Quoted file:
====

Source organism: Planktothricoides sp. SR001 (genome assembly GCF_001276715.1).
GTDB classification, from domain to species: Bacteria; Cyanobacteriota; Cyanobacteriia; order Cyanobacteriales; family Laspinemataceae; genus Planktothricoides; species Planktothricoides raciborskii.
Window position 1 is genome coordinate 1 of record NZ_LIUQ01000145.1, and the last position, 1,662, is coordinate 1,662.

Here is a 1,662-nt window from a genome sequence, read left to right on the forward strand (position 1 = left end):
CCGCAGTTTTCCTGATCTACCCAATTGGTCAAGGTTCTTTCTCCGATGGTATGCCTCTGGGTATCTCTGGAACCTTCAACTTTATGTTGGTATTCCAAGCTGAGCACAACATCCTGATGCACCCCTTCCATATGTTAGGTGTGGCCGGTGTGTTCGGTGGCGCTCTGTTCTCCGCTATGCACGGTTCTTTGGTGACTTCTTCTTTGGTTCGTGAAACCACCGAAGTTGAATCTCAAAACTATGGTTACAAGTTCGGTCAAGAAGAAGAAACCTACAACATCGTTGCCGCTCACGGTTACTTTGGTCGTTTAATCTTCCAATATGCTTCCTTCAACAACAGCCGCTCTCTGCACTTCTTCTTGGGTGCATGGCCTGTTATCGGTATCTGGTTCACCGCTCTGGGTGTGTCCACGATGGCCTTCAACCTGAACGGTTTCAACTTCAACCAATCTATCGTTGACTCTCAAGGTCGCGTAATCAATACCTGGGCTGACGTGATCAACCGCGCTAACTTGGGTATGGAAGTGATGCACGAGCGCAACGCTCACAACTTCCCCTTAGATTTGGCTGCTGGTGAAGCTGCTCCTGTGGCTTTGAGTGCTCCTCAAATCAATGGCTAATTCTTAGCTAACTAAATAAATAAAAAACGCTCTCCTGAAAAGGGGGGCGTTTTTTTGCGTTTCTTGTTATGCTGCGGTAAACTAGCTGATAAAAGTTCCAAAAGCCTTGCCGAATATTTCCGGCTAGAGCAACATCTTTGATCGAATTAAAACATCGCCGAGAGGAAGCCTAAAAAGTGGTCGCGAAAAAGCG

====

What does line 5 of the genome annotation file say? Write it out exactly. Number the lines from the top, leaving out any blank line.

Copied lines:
CCGCAGTTTTCCTGATCTACCCAATTGGTCAAGGTTCTTTCTCCGATGGTATGCCTCTGGGTATCTCTGGAACCTTCAACTTTATGTTGGTATTCCAAGCTGAGCACAACATCCTGATGCACCCCTTCCATATGTTAGGTGTGGCCGGTGTGTTCGGTGGCGCTCTGTTCTCCGCTATGCACGGTTCTTTGGTGACTTCTTCTTTGGTTCGTGAAACCACCGAAGTTGAATCTCAAAACTATGGTTACAAGTTCGGTCAAGAAGAAGAAACCTACAACATCGTTGCCGCTCACGGTTACTTTGGTCGTTTAATCTTCCAATATGCTTCCTTCAACAACAGCCGCTCTCTGCACTTCTTCTTGGGTGCATGGCCTGTTATCGGTATCTGGTTCACCGCTCTGGGTGTGTCCACGATGGCCTTCAACCTGAACGGTTTCAACTTCAACCAATCTATCGTTGACTCTCAAGGTCGCGTAATCAATACCTGGGCTGACGTGATCAACCGCGCTAACTTGGGTATGGAAGTGATGCACGAGCGCAACGCTCACAACTTCCCCTTAGATTTGGCTGCTGGTGAAGCTGCTCCTGTGGCTTTGAGTGCTCCTCAAATCAATGGCTAATTCTTAGCTAACTAAATAAATAAAAAACGCTCTCCTGAAAAGGGGGGCGTTTTTTTGCGTTTCTTGTTATGCTGCGGTAAACTAGCTGATAAAAGTTCCAAAAGCCTTGCCGAATATTTCCGGCTAGAGCAACATCTTTGATCGAATTAAAACATCGCCGAGAGGAAGCCTAAAAAGTGGTCGCGAAAAAGCG